The cars begin rolling through the security checkpoints before dawn. Here, in a sprawling complex amid the craggy rock outcroppings of north San Diego County, 3,300 workers are building a new generation of weapons central to the military's vision for modern warfare.
This is where General Atomics Aeronautical Systems makes the Predator and Reaper drones, robotic planes that can thread the rugged mountains of Pakistan, capture video images of terrorist hideouts and launch 500-pound Hellfire missiles to blast them apart.
The company's 1.9-million-square-foot facility is a showcase for Southern California's drone industry, which employs an estimated 10,000 people. The fast-growing business is fueled by Pentagon spending — at least $20 billion since 2001 — and billions more chipped in by the CIA and Congress.
Seeing an almost limitless market, dozens of defense contractors — Boeing Co. and Lockheed Martin Corp. among them — are now vying to get in on the action. They are building surveillance drones the size of insects that can fly through open windows, and others as big as jetliners that can skim the stratosphere.
Soon, experts say, the military and private companies alike will have fleets of robotic planes that can do just about everything piloted aircraft can do, such as carrying cargo and engaging in aerial combat.
"It is the most hotly sought-after weapon system in a generation," said Loren Thompson, a military policy analyst for the Lexington Institute, a think tank in Arlington, Va.
The industry is centered in Southern California, a testament to the region's rich aerospace history and the skilled workforce that arose with it.
It's also the product of big-money lobbying and pork-barrel politics.
Thomas J. Cassidy Jr. stood on the windswept tarmac of Adelanto Airport in the Mojave Desert, pitching the wonders of the Predator drone to a dozen scientists and firefighting officials.
For Cassidy, this was the B list. The Pentagon was always seen as the primary customer for the Predator, but early trials during the conflict in Bosnia hadn't gone well. The small aircraft, powered by a pusher propeller, was easily shot down by antiaircraft fire. Fighter pilots mocked it as a pricey model plane.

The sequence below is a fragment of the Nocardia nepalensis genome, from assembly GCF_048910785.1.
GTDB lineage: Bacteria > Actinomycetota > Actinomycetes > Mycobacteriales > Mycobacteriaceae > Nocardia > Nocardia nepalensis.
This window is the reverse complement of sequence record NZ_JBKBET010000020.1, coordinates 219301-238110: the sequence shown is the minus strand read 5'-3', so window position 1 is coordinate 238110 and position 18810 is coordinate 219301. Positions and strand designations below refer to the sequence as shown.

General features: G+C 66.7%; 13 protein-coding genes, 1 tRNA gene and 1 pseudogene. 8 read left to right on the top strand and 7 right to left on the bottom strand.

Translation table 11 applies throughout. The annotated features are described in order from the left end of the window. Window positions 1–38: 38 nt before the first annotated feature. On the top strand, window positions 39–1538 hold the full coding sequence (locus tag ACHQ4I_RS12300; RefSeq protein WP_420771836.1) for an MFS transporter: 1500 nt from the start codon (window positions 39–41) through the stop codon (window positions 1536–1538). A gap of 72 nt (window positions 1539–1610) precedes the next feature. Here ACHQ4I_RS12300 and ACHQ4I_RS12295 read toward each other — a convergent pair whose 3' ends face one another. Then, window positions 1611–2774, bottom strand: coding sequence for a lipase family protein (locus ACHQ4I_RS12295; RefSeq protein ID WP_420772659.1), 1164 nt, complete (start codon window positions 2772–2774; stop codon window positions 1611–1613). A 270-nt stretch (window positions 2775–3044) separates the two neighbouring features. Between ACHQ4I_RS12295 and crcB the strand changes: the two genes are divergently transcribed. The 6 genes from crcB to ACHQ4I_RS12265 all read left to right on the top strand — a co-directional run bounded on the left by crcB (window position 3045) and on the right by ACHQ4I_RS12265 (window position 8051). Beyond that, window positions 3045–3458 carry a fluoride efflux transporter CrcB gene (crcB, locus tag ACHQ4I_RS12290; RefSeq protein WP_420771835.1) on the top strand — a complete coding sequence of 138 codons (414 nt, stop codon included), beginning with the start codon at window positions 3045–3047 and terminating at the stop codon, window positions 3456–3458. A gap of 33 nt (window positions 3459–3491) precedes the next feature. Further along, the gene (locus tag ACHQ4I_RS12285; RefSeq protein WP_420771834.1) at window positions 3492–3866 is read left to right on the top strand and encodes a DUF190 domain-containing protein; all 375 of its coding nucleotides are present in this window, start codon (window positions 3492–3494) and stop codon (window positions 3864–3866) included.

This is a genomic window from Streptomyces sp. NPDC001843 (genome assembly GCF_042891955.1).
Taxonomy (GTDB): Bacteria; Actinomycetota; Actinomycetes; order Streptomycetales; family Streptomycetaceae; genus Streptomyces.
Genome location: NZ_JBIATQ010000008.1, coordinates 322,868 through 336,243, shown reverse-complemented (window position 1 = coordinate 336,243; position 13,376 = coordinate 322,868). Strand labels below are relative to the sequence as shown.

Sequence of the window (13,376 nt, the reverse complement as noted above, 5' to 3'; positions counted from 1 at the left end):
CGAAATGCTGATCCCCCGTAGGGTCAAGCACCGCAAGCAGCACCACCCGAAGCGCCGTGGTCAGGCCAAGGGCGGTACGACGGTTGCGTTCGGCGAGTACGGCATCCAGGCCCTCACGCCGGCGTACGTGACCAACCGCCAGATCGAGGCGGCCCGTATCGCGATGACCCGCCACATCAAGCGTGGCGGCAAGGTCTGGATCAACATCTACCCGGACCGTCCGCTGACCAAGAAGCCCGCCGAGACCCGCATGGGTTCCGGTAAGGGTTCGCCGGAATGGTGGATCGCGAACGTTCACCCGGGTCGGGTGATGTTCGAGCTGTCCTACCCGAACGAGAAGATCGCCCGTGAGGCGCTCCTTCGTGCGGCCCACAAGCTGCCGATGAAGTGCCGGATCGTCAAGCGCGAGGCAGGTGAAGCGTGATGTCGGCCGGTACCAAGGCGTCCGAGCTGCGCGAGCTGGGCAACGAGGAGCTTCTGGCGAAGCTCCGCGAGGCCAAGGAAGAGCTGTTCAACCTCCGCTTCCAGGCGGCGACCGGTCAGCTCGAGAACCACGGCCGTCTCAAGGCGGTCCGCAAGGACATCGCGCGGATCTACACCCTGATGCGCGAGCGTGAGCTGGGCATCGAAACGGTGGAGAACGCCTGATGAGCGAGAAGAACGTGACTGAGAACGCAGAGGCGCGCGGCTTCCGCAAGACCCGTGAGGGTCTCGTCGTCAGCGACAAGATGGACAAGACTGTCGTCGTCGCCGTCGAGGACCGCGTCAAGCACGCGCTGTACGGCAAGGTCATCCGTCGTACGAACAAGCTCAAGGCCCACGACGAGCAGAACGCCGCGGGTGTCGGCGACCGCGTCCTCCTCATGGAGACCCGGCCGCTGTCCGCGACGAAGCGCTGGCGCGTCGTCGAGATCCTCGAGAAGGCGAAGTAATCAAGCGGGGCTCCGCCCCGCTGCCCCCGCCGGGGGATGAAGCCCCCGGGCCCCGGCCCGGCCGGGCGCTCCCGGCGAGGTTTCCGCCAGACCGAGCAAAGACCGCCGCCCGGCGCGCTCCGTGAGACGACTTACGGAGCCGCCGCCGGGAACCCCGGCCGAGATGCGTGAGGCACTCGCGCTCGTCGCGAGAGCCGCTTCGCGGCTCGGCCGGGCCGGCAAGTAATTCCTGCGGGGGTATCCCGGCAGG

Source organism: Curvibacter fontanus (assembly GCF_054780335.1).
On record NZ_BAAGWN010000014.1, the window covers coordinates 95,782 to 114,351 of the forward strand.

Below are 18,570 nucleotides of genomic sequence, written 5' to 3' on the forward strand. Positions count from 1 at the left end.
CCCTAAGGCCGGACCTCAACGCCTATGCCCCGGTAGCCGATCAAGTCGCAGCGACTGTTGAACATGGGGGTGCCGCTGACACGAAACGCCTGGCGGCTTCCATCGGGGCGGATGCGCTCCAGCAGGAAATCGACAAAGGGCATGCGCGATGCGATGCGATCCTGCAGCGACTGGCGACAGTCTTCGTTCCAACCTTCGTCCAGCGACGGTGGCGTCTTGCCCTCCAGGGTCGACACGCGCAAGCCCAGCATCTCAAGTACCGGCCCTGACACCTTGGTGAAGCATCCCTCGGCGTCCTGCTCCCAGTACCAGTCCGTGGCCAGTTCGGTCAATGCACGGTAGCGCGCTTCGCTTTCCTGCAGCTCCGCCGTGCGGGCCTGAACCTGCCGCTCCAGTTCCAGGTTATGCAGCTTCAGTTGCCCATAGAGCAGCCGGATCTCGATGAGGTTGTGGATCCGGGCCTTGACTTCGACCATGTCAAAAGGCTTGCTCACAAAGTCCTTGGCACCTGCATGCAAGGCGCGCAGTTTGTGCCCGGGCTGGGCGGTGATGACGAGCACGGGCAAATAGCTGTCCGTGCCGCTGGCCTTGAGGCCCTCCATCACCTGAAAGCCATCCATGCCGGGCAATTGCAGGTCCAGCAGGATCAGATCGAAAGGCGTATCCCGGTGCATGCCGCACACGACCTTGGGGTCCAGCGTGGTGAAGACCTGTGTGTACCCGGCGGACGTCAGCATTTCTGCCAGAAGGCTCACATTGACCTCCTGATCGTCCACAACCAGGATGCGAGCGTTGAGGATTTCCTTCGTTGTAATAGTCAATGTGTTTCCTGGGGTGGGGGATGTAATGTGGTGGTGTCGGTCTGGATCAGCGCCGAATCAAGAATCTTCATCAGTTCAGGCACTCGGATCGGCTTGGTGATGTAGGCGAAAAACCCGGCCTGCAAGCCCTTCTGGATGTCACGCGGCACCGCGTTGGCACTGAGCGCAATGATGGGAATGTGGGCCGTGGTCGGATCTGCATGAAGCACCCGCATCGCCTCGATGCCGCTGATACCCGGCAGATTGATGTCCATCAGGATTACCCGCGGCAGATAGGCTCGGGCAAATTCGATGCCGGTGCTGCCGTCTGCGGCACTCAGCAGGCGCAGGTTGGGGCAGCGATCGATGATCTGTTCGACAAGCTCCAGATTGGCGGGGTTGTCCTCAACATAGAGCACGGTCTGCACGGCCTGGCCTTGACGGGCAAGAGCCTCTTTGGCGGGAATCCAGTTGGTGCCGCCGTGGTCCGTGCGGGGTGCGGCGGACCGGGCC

Cassidy, a gruff former Navy rear admiral, was hired by General Atomics to persuade his former comrades in the military to buy the Predator. Now he was looking for any customers he could find. The Predator could be used to spot wildfires, he told his latest prospects. It could monitor global warming.
The audience listened politely — then scattered quickly when the demonstration ended. There were no takers.
It was Sept. 6, 2001. Five days later, the world changed.
"That's when the phone started ringing off the hook," Cassidy said.
With the terror attacks of Sept. 11, the military suddenly wanted a weapon that could search for and destroy Al Qaeda's mountain lairs. The Predator had its customer.
It was a turning point for General Atomics, and the company was poised to take full advantage of the opportunity.
Through its political action committee, General Atomics had been making friends in Washington since the early 1990s, giving nearly $3 million since 1998, according to the Center for Responsive Politics.
By comparison, the political action committee for Northrop Grumman Corp. in Century City gave $8.2 million over the same period. But Northrop is a giant, with 120,000 employees and $33 billion in annual revenue. Analysts estimate that General Atomics, which is privately held, has 4,500 employees and annual revenue of about $600 million.
Among those who received campaign money from General Atomics was former Rep. Randy "Duke" Cunningham, a San Diego-area Republican who in 2006 was sentenced to more than eight years in prison for accepting $2.4 million in bribes from two military contractors and evading income taxes.
General Atomics was not involved in that scandal. But it counted Cunningham among its favored friends, giving him a total of at least $35,000 for his campaigns from 1998 to 2006, and holding a 2004 fundraiser for Cunningham and other candidates at its corporate headquarters in San Diego.
Contributions tell only part of the story. From 2000 through mid-2005, General Atomics spent $660,000 —more than any other U.S. company — to pay for 86 trips for members of Congress, their spouses and aides to company facilities and overseas destinations, according to a study by the watchdog group Center for Public Integrity. Such junkets have since been banned.
"We weren't the only ones spending money," said Cassidy, 78, who recently retired as president of General Atomics' Aircraft Systems Group. "But we had our fair share of guys who were fighting for us on the Hill."